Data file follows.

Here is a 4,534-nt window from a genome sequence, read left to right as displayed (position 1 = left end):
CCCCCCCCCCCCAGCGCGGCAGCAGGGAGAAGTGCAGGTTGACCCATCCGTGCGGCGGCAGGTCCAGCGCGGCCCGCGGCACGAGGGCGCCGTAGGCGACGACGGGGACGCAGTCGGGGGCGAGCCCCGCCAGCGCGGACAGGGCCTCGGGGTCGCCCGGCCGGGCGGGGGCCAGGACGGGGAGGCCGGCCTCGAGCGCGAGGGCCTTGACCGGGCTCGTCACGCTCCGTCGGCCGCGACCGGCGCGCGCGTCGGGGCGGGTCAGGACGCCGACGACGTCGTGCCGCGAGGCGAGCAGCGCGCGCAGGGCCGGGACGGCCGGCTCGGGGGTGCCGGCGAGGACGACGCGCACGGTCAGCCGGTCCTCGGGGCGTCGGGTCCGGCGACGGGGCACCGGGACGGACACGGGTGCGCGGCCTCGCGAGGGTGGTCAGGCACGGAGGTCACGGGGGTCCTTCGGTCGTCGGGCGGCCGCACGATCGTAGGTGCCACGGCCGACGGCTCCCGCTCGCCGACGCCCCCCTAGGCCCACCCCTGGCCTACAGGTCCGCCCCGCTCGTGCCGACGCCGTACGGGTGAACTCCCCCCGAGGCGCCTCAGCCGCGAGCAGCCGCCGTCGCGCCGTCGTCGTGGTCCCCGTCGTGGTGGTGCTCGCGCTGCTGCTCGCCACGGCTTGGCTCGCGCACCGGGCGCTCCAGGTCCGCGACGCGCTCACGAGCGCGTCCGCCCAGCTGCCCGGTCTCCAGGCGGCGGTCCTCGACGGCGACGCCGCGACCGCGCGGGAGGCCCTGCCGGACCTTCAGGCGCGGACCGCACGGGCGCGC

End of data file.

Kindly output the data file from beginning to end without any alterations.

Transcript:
Here is a 4,534-nt window from a genome sequence, read left to right as displayed (position 1 = left end):
CCCCCCCCCCCCAGCGCGGCAGCAGGGAGAAGTGCAGGTTGACCCATCCGTGCGGCGGCAGGTCCAGCGCGGCCCGCGGCACGAGGGCGCCGTAGGCGACGACGGGGACGCAGTCGGGGGCGAGCCCCGCCAGCGCGGACAGGGCCTCGGGGTCGCCCGGCCGGGCGGGGGCCAGGACGGGGAGGCCGGCCTCGAGCGCGAGGGCCTTGACCGGGCTCGTCACGCTCCGTCGGCCGCGACCGGCGCGCGCGTCGGGGCGGGTCAGGACGCCGACGACGTCGTGCCGCGAGGCGAGCAGCGCGCGCAGGGCCGGGACGGCCGGCTCGGGGGTGCCGGCGAGGACGACGCGCACGGTCAGCCGGTCCTCGGGGCGTCGGGTCCGGCGACGGGGCACCGGGACGGACACGGGTGCGCGGCCTCGCGAGGGTGGTCAGGCACGGAGGTCACGGGGGTCCTTCGGTCGTCGGGCGGCCGCACGATCGTAGGTGCCACGGCCGACGGCTCCCGCTCGCCGACGCCCCCCTAGGCCCACCCCTGGCCTACAGGTCCGCCCCGCTCGTGCCGACGCCGTACGGGTGAACTCCCCCCGAGGCGCCTCAGCCGCGAGCAGCCGCCGTCGCGCCGTCGTCGTGGTCCCCGTCGTGGTGGTGCTCGCGCTGCTGCTCGCCACGGCTTGGCTCGCGCACCGGGCGCTCCAGGTCCGCGACGCGCTCACGAGCGCGTCCGCCCAGCTGCCCGGTCTCCAGGCGGCGGTCCTCGACGGCGACGCCGCGACCGCGCGGGAGGCCCTGCCGGACCTTCAGGCGCGGACCGCACGGGCGCGC